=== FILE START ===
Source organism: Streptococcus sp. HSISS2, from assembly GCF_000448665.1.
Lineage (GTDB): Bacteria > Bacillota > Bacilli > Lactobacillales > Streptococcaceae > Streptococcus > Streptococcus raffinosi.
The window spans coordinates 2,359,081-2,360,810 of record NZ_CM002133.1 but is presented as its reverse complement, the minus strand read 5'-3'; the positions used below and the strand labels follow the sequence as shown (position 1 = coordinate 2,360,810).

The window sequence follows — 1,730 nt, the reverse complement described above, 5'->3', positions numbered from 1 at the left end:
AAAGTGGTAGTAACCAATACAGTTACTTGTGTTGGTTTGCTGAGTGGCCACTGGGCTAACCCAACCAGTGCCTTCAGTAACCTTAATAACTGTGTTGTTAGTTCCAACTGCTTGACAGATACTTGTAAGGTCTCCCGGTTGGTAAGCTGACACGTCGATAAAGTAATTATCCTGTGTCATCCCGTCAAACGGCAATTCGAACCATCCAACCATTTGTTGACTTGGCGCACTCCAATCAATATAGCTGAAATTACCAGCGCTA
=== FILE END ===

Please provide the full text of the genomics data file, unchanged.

Source organism: Streptococcus sp. HSISS2, from assembly GCF_000448665.1.
Lineage (GTDB): Bacteria > Bacillota > Bacilli > Lactobacillales > Streptococcaceae > Streptococcus > Streptococcus raffinosi.
The window spans coordinates 2,359,081-2,360,810 of record NZ_CM002133.1 but is presented as its reverse complement, the minus strand read 5'-3'; the positions used below and the strand labels follow the sequence as shown (position 1 = coordinate 2,360,810).

The window sequence follows — 1,730 nt, the reverse complement described above, 5'->3', positions numbered from 1 at the left end:
AAAGTGGTAGTAACCAATACAGTTACTTGTGTTGGTTTGCTGAGTGGCCACTGGGCTAACCCAACCAGTGCCTTCAGTAACCTTAATAACTGTGTTGTTAGTTCCAACTGCTTGACAGATACTTGTAAGGTCTCCCGGTTGGTAAGCTGACACGTCGATAAAGTAATTATCCTGTGTCATCCCGTCAAACGGCAATTCGAACCATCCAACCATTTGTTGACTTGGCGCACTCCAATCAATATAGCTGAAATTACCAGCGCTA